Irma Gerd bringing St. John's drag to Canadian reality competition

·3 min read
St. John's drag performer Irma Gerd is the first competitor from the East Coast to appear on Canada's Drag Race. (World of Wonder - image credit)
St. John's drag performer Irma Gerd is the first competitor from the East Coast to appear on Canada's Drag Race. (World of Wonder - image credit)
World of Wonder
World of Wonder

St. John's drag performer Irma Gerd is taking her act to the biggest stage in the business.

One of 12 queens to be competing on the new season of Canada's Drag Race, Gerd will be the first performer on the show to represent the East Coast.

"There's a lot of pressure representing a whole wing of the country that has not been shown on this show before, but I think I'm ready to handle it," she said in a video announcing her as a contestant.

She describes her drag style as weird, wild and wonderful with a "touch of ugly."

"The touch of ugly is important. Drag is all about subverting ideas of gender. And I think why not subvert ideas of beauty as well?"

Phlegm Fatales/Facebook
Phlegm Fatales/Facebook

Gerd's subversive drag stylings are a fixture of the active drag scene in Newfoundland and Labrador.

An artist and performer originally from Corner Brook, Gerd (also known as Jason Wells) is one of the founding members of the non-binary drag collective the Phlegm Fatales.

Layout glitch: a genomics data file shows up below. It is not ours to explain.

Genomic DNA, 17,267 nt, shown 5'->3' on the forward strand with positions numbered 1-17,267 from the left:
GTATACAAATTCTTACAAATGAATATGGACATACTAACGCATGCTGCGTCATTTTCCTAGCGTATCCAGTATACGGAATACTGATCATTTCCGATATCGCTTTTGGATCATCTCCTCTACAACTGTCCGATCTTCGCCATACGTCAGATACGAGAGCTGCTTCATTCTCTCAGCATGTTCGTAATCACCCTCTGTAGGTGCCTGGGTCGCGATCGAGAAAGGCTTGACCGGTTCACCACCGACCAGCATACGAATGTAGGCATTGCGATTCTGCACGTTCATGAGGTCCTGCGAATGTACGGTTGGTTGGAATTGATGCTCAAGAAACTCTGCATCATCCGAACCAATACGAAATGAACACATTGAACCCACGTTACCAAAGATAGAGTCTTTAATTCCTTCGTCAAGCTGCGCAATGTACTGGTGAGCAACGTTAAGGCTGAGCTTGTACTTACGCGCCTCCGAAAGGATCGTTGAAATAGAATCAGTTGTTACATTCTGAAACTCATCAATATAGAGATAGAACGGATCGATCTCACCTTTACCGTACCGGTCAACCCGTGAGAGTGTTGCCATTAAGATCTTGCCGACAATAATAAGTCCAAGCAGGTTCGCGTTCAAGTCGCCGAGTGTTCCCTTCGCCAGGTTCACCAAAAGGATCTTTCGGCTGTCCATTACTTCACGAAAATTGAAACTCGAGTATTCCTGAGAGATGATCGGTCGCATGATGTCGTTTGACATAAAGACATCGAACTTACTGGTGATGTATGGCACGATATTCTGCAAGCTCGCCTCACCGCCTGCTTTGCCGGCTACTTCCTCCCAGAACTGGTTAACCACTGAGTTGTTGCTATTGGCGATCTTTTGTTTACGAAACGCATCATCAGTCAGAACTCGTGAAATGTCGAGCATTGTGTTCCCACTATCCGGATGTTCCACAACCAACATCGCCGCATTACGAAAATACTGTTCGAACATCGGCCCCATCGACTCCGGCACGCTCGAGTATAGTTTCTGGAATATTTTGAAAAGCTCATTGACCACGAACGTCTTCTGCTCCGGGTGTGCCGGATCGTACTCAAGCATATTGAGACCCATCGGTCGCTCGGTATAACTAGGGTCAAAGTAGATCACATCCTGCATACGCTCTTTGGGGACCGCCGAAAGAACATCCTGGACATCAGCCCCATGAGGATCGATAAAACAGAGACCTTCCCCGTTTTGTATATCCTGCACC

"We're all collectively just crying, shaking, screaming and celebrating," said fellow Fatale Madame Daddy. "We are thrilled to see her do her weird, wacky stuff on stage. And we're thrilled to have the rest of the world watch it along with us."

"Knowing Irma, I know that the biggest thing that she's going to put on that screen is absolute unfettered joy," said Liezel Hues. She met Irma Gerd after watching RuPaul's Drag Race and wanting to see what the St. John's scene was like.

"I hope that everyone who watches it can't help but fall in love with her because we certainly all have over the years."

The subversiveness of queer joy

Drag has exploded in St. John's in the last decade, driven in no small part by shows like Drag Race and artists and groups like the Phlegm Fatales producing their own shows.

"We do have several performers within town, such as Roxie Cotton and Betty Boo, who have been at it for several years, 15 to 20 years," said Madame Daddy, adding names like Johnny Diamond, Fashionista Jones. And Irma Gerd.

But somehow the popularity of shows like Drag Race haven't dulled the natural subversive edge of drag itself. Quite the opposite, according to according to self-described "drag creature" Backslash Garbagefile.

"I do think that the evils of capitalism undermine the revolutionary potential of most things, but they also allow those things to proliferate," said Garbagefile.

"At the same time, I think queer joy is, in and of itself political. And we don't owe anyone politics. Our joy is resistance. Our love is resistance. And so, you know, if what we mostly see is joy, and love, and queer community and queer arts, then I'm all for that."

CBC
CBC

The St. John's drag community will be closely watching and cheering for the self-described "Beast from the East" on Drag Race Canada from home next month. But Gerd says she's ready to bring home the crown.

"I think nobody in this competition is going to be able to bring the level of stupidity that I am about to put onto this runway."

Canada's Drag Race Season 3 begins July 14, airing on Crave in Canada.

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